Collaboration Visuals

Tweets from the Trenches was a collaboration with the past and the present. From the Great War era, we heard from the (often long-dormant) letters and journals and photos of those who were in it. Much more on that in the book! There are a number of people whose names are in the acknowledgments section of the book, and I’d like to make a note of them here.

From the present, contributors include people like British author and researcher Lucy London, whose marvelous books are bringing the heart-felt words of long-dead poets sing once more.

And then there’s Annette Fulford, the Maple Ridge, B.C. genealogist and researcher, so generous with her extensive knowledge of the war brides who journeyed far for love (and the lovely picture of her grandparents.)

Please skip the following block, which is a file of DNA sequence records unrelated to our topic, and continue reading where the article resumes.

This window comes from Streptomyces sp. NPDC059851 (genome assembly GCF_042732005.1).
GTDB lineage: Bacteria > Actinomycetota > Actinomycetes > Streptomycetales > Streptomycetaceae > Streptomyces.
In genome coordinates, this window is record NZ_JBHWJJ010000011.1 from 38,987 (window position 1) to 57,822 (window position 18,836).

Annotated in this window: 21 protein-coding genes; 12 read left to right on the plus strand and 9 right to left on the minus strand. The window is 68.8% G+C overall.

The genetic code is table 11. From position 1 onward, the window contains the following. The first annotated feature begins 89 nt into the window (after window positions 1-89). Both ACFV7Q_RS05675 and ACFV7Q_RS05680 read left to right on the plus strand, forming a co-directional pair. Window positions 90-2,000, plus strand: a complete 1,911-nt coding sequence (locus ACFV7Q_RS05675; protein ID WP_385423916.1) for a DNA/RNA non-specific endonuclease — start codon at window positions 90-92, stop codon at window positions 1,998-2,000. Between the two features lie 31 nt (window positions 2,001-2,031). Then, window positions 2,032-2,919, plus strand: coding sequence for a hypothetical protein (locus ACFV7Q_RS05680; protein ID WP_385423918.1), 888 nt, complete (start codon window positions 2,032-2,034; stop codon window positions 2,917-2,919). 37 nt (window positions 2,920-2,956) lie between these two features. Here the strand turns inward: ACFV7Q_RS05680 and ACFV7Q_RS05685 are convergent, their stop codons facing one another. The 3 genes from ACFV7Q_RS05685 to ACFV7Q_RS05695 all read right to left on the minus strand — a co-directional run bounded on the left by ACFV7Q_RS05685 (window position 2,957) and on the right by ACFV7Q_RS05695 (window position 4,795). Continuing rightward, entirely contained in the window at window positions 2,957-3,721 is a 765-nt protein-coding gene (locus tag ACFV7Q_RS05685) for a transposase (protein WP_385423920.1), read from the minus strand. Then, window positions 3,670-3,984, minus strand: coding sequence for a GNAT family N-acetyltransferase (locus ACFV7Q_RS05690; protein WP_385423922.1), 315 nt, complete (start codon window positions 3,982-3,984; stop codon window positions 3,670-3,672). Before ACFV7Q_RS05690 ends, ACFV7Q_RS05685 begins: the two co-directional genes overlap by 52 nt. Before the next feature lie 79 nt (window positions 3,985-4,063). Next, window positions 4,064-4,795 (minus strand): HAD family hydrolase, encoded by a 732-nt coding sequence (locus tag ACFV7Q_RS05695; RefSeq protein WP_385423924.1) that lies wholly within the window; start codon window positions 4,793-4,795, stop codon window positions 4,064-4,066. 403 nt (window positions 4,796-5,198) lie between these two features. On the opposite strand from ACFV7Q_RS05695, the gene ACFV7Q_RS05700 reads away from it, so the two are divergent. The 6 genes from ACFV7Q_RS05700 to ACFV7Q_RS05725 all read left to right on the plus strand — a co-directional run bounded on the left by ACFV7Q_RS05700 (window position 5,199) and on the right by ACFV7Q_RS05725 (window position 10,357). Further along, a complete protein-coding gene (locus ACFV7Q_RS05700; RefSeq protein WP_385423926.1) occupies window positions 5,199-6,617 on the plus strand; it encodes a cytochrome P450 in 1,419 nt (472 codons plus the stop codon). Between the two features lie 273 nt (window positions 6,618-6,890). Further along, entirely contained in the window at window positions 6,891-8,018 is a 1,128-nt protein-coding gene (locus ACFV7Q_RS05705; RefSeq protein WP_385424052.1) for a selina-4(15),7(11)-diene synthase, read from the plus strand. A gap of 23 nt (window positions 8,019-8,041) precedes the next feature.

On the photography side, the aerial perspective provided by Stephen Kerr of SK Photos gave a bird’s eye view of today’s scenic sites along the Western Front. Daphne Vangheluwe’s brilliant captures of social media and present-day memorial events truly captured the anachronistic feel I was looking for in my opening poems. Johan Declef’s great picture of Max Pelgrim’s gravesite was a superb opening image for the war stories. There were several super shots of the Newfoundland memorial’s caribou; I chose Andrew Mackay’s for its moody contrasts. I’ve seen some wonderful images of The 42nd Rainbow Division Memorial at Croix Rouge Farm, but Nick Mol of Fotoshoot WO1oo brought the detail needed while really showing the sky over France. Richard Houghton’s memorial stained glass still gives me goosebumps (the colour version is seen on this website); Lies Depuydt’s fantastic still life work grabbed the boots and the SRD jug I was looking for. Paul Chapman is a storyteller at heart, and his image of the luthier’s gravestone speaks volumes. Steve Douglas and his staff helped bring the grave of Lt. Col. Dr. John McCrae into the present. I was so happy to get a picture from the haka performed at the Menin Gate from Kevin Raistrick, as the ANZACs were very much on my mind after a visit to the Auckland Domain Memorial Museum earlier this year. Geerhard Joos came through for several photos, for the Shot At Dawn project and the Beechey story, as well as the Welsh cromlech memorial and the Bully-Les-Mines tribute to Fernand Marche and Vimy at dusk. Nora Platt beautifully captured the Shot At Dawn memorial’s depiction of the terrified young Herbert Burden. Many thanks are due Ian Fletcher for the heart-tugging image of Pte. John Chookomolin’s grave. Thanks, too, to Andy Wright for his work on the photo illustrating biting trench humour near Prowse Point Military Cemetery,  and to Peter Kervarec for his smashing photo of the bronze memorial at Ballarat, Australia which honours horses and mules killed in World War I – as well as poet Adam Lindsay Gordon. And a special call-out to tattoo artist Mariska Van Lissum, whose work is turning Steven Van Den Eynde into a sort of living tribute to soldiers of a century ago. Which brings me to Steven Van Den Eynde whose jaw-dropping shot of Canada Bereft transformed the cover of Tweets from the Trenches: Little True Stories of Life & Death on the Western Front.

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